Jericho

  • 2002
  • Movie
  • PG-13
  • Mystery, Western

As old-fashioned as a ten-gallon hat, this stalwart action film aptly mimics the values of classic Hollywood westerns. A man who identifies himself as the sheriff picks up a payroll at a train depot, and is shot down by a gunman (Mark Valley), who flees in a boxcar with two other desperadoes. The shooter is later tossed off the train by the others: Is he...read more

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Reviewed by Robert Pardi
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As old-fashioned as a ten-gallon hat, this stalwart action film aptly mimics the values of classic Hollywood westerns. A man who identifies himself as the sheriff picks up a payroll at a train depot, and is shot down by a gunman (Mark Valley), who flees in a boxcar with two other desperadoes. The shooter is later tossed off the train by the others: Is he a drifter betrayed by his partners or a Good Samaritan who intervened in a payroll heist? Nursed back to health by an African-American cowpoke and preacher named Joshua (Leon Coffee), the confused stranger has no memory of his past. Joshua names him after the town where he found him: Jericho. As he accompanies Joshua to Texas, Jericho learns details of the depot robbery from some saloon gals who've been thrown out of the railway town. Although lawmen gunned down the other bad guys, they're still seeking the third mystery man. Joshua and Jericho get a job working for Pap Doolin's (Buck Taylor) outfit. The duo herd cattle, battle Mexican rustlers and pan for gold in California before settling down on their own ranch. But marauders assault Joshua's common-law wife and lynch him, and after avenging Joshua's murder Jericho vows to find answers to his past. He returns to where it all started — the railway town — and finds a reformed hooker who knows Jericho's true identity and confesses the truth about the robbery. In his showdown with a seven-year-old crime, will Jericho wind up vindicated or dangling from the end of a rope? This smartly tailored Western opens with a deliberately misleading prologue that implicates viewers in "Jericho"'s journey of self-discovery. Though slightly overlong, this tale of frontier justice is enlivened by well-executed action sequences.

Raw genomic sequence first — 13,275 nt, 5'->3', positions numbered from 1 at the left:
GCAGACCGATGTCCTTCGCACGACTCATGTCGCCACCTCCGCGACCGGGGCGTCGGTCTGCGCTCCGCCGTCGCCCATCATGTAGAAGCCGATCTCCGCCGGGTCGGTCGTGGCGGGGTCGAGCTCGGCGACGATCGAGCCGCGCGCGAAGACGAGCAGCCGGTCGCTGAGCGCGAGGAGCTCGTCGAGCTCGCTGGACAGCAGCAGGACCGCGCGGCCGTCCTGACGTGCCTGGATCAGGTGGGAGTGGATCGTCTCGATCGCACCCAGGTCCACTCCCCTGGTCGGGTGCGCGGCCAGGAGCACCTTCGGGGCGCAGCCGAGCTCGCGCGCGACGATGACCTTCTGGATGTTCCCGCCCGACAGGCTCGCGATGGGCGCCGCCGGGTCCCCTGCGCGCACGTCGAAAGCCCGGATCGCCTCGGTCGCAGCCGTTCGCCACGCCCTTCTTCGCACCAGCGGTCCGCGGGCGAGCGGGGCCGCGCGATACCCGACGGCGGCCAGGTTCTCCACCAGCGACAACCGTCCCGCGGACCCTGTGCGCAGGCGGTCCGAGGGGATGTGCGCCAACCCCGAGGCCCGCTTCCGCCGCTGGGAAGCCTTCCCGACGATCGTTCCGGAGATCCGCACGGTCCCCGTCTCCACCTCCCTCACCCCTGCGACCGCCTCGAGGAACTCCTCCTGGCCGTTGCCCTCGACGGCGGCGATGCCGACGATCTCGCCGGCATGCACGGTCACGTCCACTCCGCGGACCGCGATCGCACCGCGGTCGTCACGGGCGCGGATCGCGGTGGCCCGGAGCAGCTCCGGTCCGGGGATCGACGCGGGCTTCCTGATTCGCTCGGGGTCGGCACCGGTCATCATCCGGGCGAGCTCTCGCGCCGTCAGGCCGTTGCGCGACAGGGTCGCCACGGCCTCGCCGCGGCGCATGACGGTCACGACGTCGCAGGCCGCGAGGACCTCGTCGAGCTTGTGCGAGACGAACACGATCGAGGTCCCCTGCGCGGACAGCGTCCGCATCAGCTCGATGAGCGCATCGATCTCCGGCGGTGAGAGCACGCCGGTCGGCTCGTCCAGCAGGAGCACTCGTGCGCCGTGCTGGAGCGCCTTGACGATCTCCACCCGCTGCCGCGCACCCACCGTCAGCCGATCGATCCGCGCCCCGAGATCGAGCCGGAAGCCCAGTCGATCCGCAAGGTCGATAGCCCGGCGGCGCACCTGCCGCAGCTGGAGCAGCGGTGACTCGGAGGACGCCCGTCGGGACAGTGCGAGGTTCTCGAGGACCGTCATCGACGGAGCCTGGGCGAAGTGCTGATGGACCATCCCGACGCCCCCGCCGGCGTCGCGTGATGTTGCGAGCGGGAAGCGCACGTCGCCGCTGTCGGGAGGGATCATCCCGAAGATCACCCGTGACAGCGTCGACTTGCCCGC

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  • Released: 2002
  • Rating: PG-13
  • Review: As old-fashioned as a ten-gallon hat, this stalwart action film aptly mimics the values of classic Hollywood westerns. A man who identifies himself as the sheriff picks up a payroll at a train depot, and is shot down by a gunman (Mark Valley), who flees in… (more)

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